Over the past couple of weeks we have been planting a variety of trees to diversify our woodland and make it more resilient in light of imported tree diseases and climate change. One of the species we have put in is Sycamore. We have chosen it as a possible replacement for Ash. If, as predicted, Ash in the UK succumbs to the Ash dieback fungus, then in 10 years our landscape will have lost as much as 90% of its ash cover. This has been the case in Denmark but some foresters are hoping that the genetic makeup of ash in the north of the UK will be more resistant. Time will tell. We haven’t seen symptoms of it yet in our woods but we need to be thinking of the future so we are planting Sycamore.

Why Sycamore? Many conservationists see it as invasive and on SSSI sites with a diverse ground flora that is understandable. It has also been regarded as wildlife poor compared to our native trees but more recent research disputes this. Sycamore is equal to ash, oak and elm for mosses and lichens attached to its bark, the leaves attract aphids which support ants, birds, bats and bees searching for honeydew. The aphid biomass is equal to oak and peaks later providing an important continuity of food. The flowers are a nectar and pollen source for pollinating insects in spring and, I believe, a good proportion of honey from our hives come from Sycamore. It doesn’t stop there. When the leaves fall in the autumn they break down and compost readily feeding mychorrizal fungi, worms and other soil organisms.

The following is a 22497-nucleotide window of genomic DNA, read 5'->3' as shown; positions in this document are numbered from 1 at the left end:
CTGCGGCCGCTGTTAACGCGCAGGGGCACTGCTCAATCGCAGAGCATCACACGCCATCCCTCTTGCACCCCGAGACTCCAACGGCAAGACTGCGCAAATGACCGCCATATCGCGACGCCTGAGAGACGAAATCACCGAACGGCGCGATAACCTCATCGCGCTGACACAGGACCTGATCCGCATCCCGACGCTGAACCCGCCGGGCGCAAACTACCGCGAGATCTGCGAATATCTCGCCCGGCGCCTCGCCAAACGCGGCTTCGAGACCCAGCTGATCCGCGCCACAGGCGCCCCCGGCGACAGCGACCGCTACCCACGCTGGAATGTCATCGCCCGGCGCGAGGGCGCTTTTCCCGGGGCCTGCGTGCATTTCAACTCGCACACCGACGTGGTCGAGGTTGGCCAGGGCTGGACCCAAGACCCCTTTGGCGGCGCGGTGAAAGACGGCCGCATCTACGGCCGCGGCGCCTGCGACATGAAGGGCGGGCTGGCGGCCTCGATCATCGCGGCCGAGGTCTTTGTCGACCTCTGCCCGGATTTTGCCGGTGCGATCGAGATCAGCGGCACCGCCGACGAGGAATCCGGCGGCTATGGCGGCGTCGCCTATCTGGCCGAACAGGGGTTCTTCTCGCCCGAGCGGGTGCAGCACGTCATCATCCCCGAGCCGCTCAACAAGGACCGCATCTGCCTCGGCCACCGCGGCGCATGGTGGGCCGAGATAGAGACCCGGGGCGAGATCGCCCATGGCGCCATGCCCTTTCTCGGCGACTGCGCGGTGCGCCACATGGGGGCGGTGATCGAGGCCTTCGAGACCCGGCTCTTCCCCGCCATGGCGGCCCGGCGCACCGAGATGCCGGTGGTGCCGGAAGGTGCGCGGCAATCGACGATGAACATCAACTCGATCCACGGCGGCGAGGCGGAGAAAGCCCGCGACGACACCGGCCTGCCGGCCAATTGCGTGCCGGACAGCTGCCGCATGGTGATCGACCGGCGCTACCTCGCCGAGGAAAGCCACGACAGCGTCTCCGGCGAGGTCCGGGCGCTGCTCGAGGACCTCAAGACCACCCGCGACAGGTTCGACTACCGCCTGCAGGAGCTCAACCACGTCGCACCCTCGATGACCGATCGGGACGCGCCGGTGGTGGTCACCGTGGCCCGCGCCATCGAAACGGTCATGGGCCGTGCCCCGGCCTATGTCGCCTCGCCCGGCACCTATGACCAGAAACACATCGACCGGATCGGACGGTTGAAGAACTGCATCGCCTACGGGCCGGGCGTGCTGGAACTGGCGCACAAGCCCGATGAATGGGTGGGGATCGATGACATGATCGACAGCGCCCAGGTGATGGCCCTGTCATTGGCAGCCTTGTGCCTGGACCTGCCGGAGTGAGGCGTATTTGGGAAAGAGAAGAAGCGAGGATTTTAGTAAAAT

A wee hole in the trunk that could be housing a few bats

A rich mix of mosses and lichens on Sycamore bark

Sycamore wood is light coloured and can be used for furniture and flooring tho it is not as dense as ash. It makes perfectly good firewood if covered and given a summer to dry.

Sycamore was brought over by the Romans and has naturalised i.e. it self seeds easily and has adapted to the UK climate. It is wind firm and often found with ash as sheltering trees around upland farms in the Lake District. In fact the most northerly woodland in mainland Britain on the north coast of Caithness is a Sycamore wood.

A row of wind firm Sycamore on the path to Tarn Hows

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